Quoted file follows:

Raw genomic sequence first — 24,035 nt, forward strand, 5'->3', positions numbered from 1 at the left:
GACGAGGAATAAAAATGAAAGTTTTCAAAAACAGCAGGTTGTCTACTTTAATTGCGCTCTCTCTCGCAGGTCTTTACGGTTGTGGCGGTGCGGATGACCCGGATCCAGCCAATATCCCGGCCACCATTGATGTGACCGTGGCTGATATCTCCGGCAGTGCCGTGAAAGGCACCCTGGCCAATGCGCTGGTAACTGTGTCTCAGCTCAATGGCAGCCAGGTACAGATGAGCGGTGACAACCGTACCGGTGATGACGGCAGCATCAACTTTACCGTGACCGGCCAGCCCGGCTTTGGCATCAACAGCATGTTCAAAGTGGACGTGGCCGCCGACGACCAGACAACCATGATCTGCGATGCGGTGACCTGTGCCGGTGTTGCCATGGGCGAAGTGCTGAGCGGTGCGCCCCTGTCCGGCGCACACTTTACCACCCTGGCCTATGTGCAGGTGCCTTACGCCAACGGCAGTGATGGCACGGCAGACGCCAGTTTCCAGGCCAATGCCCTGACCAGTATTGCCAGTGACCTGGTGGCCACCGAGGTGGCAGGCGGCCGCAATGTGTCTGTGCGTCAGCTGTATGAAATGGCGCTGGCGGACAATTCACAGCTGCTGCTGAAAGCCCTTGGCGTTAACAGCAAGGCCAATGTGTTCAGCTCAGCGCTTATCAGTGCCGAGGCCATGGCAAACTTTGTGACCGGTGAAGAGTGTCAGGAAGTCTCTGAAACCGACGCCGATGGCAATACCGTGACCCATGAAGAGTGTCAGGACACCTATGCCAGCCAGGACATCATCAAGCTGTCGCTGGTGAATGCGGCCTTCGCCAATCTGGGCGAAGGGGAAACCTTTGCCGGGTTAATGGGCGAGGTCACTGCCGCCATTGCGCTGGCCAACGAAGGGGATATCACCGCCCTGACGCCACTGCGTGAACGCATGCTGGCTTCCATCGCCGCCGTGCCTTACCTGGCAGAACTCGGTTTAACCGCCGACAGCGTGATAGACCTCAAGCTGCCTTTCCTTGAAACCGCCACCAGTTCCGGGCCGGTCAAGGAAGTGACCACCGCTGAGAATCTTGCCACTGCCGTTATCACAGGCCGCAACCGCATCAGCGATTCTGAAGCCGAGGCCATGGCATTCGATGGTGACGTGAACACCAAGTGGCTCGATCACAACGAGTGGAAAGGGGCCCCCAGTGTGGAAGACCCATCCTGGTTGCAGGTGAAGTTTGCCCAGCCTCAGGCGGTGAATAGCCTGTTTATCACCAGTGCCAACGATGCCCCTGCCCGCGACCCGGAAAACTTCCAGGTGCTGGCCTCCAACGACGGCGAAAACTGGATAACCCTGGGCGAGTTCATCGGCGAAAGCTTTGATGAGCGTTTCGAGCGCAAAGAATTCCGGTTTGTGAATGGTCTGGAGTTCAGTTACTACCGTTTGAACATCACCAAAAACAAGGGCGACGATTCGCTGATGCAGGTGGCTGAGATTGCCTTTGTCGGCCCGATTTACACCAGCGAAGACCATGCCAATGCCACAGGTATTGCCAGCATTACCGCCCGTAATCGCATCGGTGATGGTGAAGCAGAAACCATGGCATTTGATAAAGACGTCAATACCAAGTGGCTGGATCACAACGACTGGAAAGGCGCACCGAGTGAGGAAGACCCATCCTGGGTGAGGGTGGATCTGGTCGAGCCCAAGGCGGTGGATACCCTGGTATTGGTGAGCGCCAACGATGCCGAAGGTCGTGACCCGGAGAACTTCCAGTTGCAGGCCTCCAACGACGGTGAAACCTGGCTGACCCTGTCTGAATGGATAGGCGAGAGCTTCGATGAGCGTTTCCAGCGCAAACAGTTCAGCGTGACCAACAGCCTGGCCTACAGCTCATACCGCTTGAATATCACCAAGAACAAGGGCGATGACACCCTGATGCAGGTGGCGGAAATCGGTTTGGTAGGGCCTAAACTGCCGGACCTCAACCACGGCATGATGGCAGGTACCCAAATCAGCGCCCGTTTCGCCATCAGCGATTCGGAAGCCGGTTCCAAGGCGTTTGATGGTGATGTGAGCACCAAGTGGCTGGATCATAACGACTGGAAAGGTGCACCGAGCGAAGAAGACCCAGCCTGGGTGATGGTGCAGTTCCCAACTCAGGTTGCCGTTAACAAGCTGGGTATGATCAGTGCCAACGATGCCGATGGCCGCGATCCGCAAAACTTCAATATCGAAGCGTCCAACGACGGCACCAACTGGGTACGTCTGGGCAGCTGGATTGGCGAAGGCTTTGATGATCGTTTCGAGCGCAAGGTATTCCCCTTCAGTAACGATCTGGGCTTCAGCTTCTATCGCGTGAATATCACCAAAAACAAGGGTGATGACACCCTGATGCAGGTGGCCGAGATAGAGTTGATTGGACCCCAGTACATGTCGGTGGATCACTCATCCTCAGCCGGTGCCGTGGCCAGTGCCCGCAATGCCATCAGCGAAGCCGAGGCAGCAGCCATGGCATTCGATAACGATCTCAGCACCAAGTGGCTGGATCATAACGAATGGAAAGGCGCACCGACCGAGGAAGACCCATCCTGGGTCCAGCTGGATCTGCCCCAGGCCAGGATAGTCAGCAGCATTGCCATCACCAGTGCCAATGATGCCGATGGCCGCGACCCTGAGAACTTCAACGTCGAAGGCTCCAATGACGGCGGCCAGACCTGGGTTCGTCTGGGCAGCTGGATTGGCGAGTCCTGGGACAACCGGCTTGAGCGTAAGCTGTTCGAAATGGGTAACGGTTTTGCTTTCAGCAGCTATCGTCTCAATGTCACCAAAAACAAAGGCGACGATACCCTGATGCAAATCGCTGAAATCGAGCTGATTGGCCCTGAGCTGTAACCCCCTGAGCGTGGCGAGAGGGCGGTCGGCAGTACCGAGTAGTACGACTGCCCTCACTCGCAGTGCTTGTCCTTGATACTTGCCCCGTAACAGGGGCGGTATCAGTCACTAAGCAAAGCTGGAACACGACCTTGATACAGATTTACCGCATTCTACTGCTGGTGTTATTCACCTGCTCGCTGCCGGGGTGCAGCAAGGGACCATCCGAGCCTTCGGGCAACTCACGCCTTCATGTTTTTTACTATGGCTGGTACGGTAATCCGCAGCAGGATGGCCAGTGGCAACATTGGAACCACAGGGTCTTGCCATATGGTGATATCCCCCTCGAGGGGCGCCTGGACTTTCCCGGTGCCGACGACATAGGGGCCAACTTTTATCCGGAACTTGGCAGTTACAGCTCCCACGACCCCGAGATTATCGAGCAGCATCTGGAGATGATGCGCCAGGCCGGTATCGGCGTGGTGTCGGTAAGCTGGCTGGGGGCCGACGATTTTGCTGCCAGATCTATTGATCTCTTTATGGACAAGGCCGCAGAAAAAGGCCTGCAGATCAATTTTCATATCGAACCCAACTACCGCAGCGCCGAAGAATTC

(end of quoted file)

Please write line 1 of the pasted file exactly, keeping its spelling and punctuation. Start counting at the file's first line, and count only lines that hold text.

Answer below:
Raw genomic sequence first — 24,035 nt, forward strand, 5'->3', positions numbered from 1 at the left: